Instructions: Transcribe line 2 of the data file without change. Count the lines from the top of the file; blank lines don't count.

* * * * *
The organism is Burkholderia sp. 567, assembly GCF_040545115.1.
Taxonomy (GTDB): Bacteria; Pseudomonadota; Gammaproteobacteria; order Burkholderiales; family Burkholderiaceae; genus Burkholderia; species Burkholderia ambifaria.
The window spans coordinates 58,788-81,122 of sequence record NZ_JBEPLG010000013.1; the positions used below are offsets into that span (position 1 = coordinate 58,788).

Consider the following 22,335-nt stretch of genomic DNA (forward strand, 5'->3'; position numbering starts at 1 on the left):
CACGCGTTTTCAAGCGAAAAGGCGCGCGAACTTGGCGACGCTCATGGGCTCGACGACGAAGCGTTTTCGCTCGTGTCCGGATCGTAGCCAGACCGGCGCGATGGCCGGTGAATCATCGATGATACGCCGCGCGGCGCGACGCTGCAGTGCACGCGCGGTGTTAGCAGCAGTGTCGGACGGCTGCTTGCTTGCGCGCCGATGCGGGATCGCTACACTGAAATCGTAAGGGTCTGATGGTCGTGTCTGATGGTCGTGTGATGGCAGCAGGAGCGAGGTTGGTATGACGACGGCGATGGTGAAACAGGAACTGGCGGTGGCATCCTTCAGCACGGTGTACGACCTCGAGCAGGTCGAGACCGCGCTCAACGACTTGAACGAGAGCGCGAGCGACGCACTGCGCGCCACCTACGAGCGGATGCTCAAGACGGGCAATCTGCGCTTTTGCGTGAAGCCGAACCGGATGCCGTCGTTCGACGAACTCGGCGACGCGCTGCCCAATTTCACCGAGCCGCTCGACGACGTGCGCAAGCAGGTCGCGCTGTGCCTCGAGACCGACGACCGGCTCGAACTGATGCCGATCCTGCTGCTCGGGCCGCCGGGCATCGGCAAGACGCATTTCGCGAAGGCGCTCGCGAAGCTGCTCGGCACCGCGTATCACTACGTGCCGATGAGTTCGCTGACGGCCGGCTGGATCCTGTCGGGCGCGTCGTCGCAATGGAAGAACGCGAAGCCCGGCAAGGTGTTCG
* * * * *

Taxonomy (GTDB): Bacteria; Pseudomonadota; Gammaproteobacteria; order Burkholderiales; family Burkholderiaceae; genus Burkholderia; species Burkholderia ambifaria.